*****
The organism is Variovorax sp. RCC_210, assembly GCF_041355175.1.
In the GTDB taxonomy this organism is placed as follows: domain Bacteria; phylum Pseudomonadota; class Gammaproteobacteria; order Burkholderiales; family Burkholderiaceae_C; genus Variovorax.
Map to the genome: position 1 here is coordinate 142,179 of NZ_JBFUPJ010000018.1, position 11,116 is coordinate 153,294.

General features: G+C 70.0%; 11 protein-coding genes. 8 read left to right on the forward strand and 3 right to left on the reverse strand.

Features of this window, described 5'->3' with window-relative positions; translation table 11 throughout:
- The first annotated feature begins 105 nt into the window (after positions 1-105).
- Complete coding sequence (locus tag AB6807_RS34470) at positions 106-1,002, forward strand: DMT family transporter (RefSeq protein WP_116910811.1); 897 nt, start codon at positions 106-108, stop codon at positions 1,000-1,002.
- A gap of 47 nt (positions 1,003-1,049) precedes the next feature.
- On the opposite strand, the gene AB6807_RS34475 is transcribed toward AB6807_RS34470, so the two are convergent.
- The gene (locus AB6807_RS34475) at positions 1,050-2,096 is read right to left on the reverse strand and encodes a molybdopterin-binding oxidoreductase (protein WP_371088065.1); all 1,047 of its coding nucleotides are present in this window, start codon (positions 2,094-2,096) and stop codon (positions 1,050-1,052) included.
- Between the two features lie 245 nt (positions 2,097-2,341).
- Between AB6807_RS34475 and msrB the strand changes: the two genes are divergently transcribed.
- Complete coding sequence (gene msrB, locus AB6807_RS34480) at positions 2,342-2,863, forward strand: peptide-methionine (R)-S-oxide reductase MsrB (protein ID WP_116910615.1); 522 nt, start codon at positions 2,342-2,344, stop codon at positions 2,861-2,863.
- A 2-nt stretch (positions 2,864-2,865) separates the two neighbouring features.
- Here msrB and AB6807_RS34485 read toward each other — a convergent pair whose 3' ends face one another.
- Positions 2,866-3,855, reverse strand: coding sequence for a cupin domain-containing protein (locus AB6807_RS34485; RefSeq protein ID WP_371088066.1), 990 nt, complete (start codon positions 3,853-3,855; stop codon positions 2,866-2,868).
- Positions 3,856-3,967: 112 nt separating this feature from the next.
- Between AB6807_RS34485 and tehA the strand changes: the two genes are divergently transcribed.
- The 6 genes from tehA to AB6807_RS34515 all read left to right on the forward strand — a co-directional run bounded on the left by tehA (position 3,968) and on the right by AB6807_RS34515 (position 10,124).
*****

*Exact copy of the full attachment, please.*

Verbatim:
The organism is Variovorax sp. RCC_210, assembly GCF_041355175.1.
In the GTDB taxonomy this organism is placed as follows: domain Bacteria; phylum Pseudomonadota; class Gammaproteobacteria; order Burkholderiales; family Burkholderiaceae_C; genus Variovorax.
Map to the genome: position 1 here is coordinate 142,179 of NZ_JBFUPJ010000018.1, position 11,116 is coordinate 153,294.

General features: G+C 70.0%; 11 protein-coding genes. 8 read left to right on the forward strand and 3 right to left on the reverse strand.

Features of this window, described 5'->3' with window-relative positions; translation table 11 throughout:
- The first annotated feature begins 105 nt into the window (after positions 1-105).
- Complete coding sequence (locus tag AB6807_RS34470) at positions 106-1,002, forward strand: DMT family transporter (RefSeq protein WP_116910811.1); 897 nt, start codon at positions 106-108, stop codon at positions 1,000-1,002.
- A gap of 47 nt (positions 1,003-1,049) precedes the next feature.
- On the opposite strand, the gene AB6807_RS34475 is transcribed toward AB6807_RS34470, so the two are convergent.
- The gene (locus AB6807_RS34475) at positions 1,050-2,096 is read right to left on the reverse strand and encodes a molybdopterin-binding oxidoreductase (protein WP_371088065.1); all 1,047 of its coding nucleotides are present in this window, start codon (positions 2,094-2,096) and stop codon (positions 1,050-1,052) included.
- Between the two features lie 245 nt (positions 2,097-2,341).
- Between AB6807_RS34475 and msrB the strand changes: the two genes are divergently transcribed.
- Complete coding sequence (gene msrB, locus AB6807_RS34480) at positions 2,342-2,863, forward strand: peptide-methionine (R)-S-oxide reductase MsrB (protein ID WP_116910615.1); 522 nt, start codon at positions 2,342-2,344, stop codon at positions 2,861-2,863.
- A 2-nt stretch (positions 2,864-2,865) separates the two neighbouring features.
- Here msrB and AB6807_RS34485 read toward each other — a convergent pair whose 3' ends face one another.
- Positions 2,866-3,855, reverse strand: coding sequence for a cupin domain-containing protein (locus AB6807_RS34485; RefSeq protein ID WP_371088066.1), 990 nt, complete (start codon positions 3,853-3,855; stop codon positions 2,866-2,868).
- Positions 3,856-3,967: 112 nt separating this feature from the next.
- Between AB6807_RS34485 and tehA the strand changes: the two genes are divergently transcribed.
- The 6 genes from tehA to AB6807_RS34515 all read left to right on the forward strand — a co-directional run bounded on the left by tehA (position 3,968) and on the right by AB6807_RS34515 (position 10,124).